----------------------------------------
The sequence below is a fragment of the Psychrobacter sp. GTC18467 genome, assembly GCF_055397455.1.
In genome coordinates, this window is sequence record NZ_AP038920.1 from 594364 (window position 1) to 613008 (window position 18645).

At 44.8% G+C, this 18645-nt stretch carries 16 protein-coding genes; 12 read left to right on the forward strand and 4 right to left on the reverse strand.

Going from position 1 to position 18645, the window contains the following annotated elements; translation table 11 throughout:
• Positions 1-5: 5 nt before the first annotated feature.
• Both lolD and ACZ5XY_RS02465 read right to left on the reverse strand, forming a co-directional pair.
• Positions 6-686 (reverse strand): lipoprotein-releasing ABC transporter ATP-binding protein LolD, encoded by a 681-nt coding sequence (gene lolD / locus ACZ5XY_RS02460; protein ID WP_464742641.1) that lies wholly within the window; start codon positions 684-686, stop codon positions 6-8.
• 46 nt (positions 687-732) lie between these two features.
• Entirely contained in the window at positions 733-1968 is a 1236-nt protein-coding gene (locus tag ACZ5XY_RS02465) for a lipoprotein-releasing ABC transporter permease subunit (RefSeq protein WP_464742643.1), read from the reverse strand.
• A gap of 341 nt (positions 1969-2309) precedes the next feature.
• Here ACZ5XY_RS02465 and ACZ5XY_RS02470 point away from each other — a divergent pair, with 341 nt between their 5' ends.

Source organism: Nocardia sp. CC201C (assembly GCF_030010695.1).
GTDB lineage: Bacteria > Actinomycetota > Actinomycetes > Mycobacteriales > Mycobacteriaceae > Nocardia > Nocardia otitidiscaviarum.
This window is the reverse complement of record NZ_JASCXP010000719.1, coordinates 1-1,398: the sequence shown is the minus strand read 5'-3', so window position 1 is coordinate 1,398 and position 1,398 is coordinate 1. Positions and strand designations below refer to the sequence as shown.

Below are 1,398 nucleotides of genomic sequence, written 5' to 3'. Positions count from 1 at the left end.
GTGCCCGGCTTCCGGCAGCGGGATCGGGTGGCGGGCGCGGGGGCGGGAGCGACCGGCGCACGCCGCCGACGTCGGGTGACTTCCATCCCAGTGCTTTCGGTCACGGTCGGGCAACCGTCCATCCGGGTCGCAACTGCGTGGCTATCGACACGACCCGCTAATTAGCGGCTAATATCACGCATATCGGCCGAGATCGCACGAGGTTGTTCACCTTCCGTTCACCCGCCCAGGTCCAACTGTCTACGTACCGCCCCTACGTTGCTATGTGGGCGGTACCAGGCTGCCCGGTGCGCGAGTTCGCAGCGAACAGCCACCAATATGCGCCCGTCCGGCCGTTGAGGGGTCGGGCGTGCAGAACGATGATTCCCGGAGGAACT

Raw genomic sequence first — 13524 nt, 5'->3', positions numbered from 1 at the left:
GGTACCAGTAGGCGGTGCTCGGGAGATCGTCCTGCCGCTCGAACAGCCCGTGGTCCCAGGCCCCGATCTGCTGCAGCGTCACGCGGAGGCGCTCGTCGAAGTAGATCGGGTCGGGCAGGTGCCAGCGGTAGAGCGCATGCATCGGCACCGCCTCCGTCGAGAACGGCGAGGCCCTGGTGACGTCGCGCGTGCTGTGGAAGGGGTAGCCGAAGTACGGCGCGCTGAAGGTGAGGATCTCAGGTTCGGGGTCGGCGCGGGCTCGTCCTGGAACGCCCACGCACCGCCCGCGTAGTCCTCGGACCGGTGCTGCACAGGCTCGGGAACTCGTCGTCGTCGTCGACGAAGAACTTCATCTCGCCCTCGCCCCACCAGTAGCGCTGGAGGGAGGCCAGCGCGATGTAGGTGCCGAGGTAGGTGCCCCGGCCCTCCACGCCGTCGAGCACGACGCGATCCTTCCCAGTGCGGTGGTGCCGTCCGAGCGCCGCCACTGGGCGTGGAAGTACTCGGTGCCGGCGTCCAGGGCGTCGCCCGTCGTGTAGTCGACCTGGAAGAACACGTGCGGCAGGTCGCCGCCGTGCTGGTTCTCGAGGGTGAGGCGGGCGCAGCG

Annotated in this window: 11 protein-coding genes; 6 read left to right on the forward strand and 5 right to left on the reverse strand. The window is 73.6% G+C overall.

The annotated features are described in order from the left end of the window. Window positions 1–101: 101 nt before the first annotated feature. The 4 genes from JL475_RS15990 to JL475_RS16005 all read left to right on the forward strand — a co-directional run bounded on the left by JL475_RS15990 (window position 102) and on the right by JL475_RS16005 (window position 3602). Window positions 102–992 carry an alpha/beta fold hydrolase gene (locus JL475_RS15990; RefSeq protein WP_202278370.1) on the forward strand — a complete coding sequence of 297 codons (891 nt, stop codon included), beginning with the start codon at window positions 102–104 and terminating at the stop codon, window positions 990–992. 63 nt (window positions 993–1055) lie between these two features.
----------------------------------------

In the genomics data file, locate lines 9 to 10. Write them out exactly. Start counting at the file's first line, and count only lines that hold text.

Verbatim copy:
• Entirely contained in the window at positions 733-1968 is a 1236-nt protein-coding gene (locus tag ACZ5XY_RS02465) for a lipoprotein-releasing ABC transporter permease subunit (RefSeq protein WP_464742643.1), read from the reverse strand.
• A gap of 341 nt (positions 1969-2309) precedes the next feature.